...sure that your actual email content and the things they are saying are hyper relevant to your market. So how many phone calls, how many emails will you put in a sequence before you give up? We usually have nine total steps. But that's our average and here's how we're thinking about it and operationalizing to excellence. Our first sequence to a company is actually a little bit shorter. We might go five to eight steps, and the reason for it is we just want to grab the low hanging fruit and move account to account to account really quickly. So we don't want to spend too much time trying to get this one person on account x. If there's another tenzero accounts we could be reaching out to. They might be meeting our solution, open to discussing it. We're just like insisting on this bad prospect. Right. So we do five touches. It might be three calls to emails or to call three emails, run through our whole market really quickly and then go back to square one. On the second goal, we might do eight to ten touches. We're going to add maybe a social touch. We're going to add a little bit more personalized information in there. We have refined a little bit our our phone script because we've talked to so many people already. And then we're going to go again through the whole market and then we go back to score one. I'm we might do twelve, Thirteen fifteen touches. So I increase in number of touches a site, touch accounts multiple times, but I always let them rest for at least three to six months on the reason for it is your priorities change every three to six months. If you ask me what I needed six months ago ver so what I need now very different. What I'm looking at now versus what I'm going to be looking at six months from now. I don't know what it's going to be, but it's I know it's going to be different. So I now you're an analytics guy and I'm super interested to see if you can pull this number off the top of your head. How many people do you think reply to that email that says did you? Did I dial the right phone number with a correct phone number? Yeah, I I mean that's a strategy that we've run. Again, that I haven't run specifically on our accounts, like we do the opposite. We call and then Oh, or that's where you're asking that I catch it this right number. Yeah, we've had a few people tell us that it's not the right number, but we're not doing that to increase replies. We're doing that to increase open rates and then will we want them to reply to? Is the messaging below it right as like, Oh, I saw again, like I saw that you lead a sales team off a lot of remote sales trips and I know that keeping the conversations consistent across your team might be difficult. This other companies doing the same and here's the result. So you should use goal recording services like x right. Would you be open to a conversation? But it does is they will respond to the second part of the Emil. Don't say that wasn't my right phone number. Right, if they want to call that, just except the men. If they don't want to call they weren't correct. You to the right phone of her, but it will for sure increase your open rights. Yeah, that's interesting. All right. Tell me a little bit about in the last year or so where sales engagement platforms and technology have really come to prominence. I would consider them a necessary part of...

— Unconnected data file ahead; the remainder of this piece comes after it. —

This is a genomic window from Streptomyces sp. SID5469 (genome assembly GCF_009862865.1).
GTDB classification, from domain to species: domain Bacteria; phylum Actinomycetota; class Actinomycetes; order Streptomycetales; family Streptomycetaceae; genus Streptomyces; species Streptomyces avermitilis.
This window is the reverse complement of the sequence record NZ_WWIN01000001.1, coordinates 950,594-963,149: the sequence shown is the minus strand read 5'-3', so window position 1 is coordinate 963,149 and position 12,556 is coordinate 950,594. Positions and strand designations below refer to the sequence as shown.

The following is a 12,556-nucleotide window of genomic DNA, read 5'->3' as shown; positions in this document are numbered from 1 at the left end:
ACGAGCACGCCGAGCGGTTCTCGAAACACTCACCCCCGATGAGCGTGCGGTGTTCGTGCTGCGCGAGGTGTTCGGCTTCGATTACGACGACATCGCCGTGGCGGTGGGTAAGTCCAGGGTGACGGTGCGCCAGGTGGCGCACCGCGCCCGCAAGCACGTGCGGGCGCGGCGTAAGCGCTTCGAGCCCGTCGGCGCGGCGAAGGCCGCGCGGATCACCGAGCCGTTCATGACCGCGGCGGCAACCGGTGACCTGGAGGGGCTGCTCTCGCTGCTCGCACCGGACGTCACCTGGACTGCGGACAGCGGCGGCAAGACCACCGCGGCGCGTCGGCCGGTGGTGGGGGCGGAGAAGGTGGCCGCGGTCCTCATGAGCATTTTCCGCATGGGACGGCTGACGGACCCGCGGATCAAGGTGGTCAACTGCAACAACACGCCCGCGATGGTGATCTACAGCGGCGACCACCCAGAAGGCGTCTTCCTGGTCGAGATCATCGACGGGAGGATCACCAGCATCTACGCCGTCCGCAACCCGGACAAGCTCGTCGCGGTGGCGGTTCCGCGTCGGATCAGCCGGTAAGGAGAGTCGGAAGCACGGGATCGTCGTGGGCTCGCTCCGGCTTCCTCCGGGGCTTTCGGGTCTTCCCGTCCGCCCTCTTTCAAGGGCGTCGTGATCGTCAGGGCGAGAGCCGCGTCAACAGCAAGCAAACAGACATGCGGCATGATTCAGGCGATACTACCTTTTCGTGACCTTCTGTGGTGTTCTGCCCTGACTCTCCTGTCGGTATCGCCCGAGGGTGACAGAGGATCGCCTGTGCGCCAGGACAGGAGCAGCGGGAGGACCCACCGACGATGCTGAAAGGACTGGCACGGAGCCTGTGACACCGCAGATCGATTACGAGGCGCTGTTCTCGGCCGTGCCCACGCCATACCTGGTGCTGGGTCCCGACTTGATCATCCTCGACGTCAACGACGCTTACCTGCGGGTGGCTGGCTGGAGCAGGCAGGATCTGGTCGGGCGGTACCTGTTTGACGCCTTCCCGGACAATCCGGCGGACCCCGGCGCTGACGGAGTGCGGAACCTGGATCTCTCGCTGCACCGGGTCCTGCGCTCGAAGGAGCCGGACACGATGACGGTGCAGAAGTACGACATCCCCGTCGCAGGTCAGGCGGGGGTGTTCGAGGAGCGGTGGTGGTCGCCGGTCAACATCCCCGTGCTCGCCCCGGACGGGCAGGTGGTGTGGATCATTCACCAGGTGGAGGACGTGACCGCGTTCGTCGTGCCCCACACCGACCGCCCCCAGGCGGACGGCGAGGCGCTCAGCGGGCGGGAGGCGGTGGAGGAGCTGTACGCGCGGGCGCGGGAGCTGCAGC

...any sales team if you want to run with best practices. Like tell me how that is changed how you do things from back your citrics days when they were doing a hundred two, hundred and fifty dollars a day, and how has it helped you? How has it hurt you? How is it help you understand what you do better? Yeah, I think that one of the biggest things is that you can have their reps understand much better why they're doing what they're doing. Back in the citric stays, we needed to be operating at scale for us to be able to really use it correctly. Right. So our biggest thing was that we had a couple of data analyst that were analyzing all the call logs. In the background, I'm trying to figure out what calls were going, how far, trying to like link that to the call source and things like that, and just very complicated like math. And then the decisions were being made in the exech level to decide are going to hire more people, how many more calls are going to make and so on, and try to drive all these statistics. Like with today's technology, I can have one str to hotter calls on hundred emails. The really good they can look other statistics and figure out how many open rates, how many was our response rate, and even further, like what's our positive response rate like? If I said this email, what percentage of the responses is actually positive? Right, because a very easy way to increase response rates is start with your email by saying hi John. If this is not a good fit, just told me no and I won't email you again. And then, like what immediately would do is just reply no, I don't even read the rest of the emails, though. We probably rate through the roof. Yet PASSO responses go down. So you got to understand all those metrics to they sales engagement tools allow you to understand really what is actually working to get you closer to a meeting and get you closer to a sale. Rather than having to have a team of Tennesse y ours, a sales ops person, data person, a manager. Before you needed fifteen, twenty people. Today what you can probably run a really effective team with three to five. I remember the first time that I worked with my sales team on creating a sequence, you know, as in this Hampton in in northern Virginia, with a whiteboard with a guy named Chris and Chris and I'm mapped out this eight step or nine step process that was supposed to happen over three weeks and it worked really great for him for two weeks and he could somewhat manage it himself and because of that initial success, we wrote it out to the rest of the team and, you know, after two months there was one guy on my, you know, twelve to fifteen person team that could actually manage the process the way that we wanted to run it, because the rest were just running it in spread cheets and he's in their calendar and it was just kind of like all over the place. Like how much easier is it now for your team to like run a really coordinated process in order to get a meeting like you talked about earlier? Here's our five touches in the next time around here's are eight touches. Then the next time around here's our twelve touches. How much more fidelity do you think people have to the system now than they used to?...